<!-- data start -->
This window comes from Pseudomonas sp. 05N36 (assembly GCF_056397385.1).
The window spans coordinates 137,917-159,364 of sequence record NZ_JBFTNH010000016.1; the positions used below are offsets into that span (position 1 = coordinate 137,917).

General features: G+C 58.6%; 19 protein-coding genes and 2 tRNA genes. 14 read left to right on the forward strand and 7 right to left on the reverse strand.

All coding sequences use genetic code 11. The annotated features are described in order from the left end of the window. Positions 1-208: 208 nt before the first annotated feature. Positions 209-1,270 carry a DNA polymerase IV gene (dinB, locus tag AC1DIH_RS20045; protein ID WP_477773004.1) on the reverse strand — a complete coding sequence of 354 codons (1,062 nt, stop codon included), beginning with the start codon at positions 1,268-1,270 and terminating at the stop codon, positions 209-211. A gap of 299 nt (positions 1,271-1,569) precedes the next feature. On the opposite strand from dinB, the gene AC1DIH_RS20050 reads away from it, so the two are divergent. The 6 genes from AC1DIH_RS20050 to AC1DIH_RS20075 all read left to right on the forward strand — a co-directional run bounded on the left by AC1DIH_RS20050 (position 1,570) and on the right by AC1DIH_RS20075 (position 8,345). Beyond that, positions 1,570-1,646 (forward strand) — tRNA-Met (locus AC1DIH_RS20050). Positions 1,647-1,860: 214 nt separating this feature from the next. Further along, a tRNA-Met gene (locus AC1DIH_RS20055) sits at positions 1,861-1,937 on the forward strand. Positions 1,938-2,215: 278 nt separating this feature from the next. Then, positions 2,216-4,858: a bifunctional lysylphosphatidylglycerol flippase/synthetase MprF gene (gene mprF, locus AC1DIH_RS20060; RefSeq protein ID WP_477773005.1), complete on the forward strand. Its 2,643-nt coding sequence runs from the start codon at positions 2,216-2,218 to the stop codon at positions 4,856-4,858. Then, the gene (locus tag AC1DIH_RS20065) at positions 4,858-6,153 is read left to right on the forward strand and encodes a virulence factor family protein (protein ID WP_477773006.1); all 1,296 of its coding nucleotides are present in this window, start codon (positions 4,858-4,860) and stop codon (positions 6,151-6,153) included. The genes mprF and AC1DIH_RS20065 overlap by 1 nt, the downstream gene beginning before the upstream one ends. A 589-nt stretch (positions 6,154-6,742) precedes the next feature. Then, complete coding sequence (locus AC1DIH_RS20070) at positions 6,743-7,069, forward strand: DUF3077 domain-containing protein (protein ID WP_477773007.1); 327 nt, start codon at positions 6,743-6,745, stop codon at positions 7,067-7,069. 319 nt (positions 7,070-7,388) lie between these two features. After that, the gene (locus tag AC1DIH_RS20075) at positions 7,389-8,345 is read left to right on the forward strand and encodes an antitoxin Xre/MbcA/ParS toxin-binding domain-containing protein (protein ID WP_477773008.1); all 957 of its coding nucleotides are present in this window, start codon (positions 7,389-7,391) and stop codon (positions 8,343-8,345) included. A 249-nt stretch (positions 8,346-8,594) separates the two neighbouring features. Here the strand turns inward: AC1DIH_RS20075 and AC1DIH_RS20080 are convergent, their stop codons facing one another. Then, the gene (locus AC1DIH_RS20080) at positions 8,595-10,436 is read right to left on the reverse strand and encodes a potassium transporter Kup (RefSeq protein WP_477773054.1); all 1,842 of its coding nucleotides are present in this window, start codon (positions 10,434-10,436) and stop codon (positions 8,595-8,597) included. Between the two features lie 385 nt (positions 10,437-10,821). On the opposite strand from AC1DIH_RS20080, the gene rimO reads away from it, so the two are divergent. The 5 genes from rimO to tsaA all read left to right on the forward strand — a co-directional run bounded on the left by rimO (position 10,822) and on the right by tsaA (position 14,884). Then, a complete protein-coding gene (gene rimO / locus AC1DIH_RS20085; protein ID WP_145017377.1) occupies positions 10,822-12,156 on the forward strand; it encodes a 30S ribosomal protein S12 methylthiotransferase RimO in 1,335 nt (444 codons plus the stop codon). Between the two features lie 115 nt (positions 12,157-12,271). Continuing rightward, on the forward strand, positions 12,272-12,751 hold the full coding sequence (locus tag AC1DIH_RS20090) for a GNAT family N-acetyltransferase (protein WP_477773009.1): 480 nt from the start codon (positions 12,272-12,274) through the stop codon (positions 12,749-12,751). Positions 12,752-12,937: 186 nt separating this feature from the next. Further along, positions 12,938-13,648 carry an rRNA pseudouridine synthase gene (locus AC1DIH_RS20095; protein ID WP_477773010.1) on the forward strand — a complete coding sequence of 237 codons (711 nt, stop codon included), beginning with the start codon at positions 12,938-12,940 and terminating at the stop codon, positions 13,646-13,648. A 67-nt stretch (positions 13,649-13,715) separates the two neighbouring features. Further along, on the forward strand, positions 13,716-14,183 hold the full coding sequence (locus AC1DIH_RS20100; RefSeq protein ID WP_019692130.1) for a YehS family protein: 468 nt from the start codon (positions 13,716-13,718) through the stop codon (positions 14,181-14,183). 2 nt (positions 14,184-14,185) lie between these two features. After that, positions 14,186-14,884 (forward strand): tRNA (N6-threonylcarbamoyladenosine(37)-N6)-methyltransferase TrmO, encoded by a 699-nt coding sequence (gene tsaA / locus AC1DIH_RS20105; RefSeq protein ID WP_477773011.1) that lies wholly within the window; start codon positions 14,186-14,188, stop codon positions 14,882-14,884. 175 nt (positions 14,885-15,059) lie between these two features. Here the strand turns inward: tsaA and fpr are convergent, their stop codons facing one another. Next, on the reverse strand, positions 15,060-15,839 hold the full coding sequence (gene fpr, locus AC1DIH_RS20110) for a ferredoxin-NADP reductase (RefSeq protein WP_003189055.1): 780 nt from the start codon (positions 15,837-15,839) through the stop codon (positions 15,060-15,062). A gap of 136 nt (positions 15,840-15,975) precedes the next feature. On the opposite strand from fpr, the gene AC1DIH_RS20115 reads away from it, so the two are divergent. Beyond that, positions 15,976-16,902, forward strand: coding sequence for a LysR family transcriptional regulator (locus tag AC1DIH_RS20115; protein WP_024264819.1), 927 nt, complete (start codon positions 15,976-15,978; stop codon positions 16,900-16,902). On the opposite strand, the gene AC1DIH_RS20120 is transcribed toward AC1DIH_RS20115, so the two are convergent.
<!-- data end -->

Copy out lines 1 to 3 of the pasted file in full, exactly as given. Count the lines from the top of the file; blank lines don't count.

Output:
This window comes from Pseudomonas sp. 05N36 (assembly GCF_056397385.1).
The window spans coordinates 137,917-159,364 of sequence record NZ_JBFTNH010000016.1; the positions used below are offsets into that span (position 1 = coordinate 137,917).

General features: G+C 58.6%; 19 protein-coding genes and 2 tRNA genes. 14 read left to right on the forward strand and 7 right to left on the reverse strand.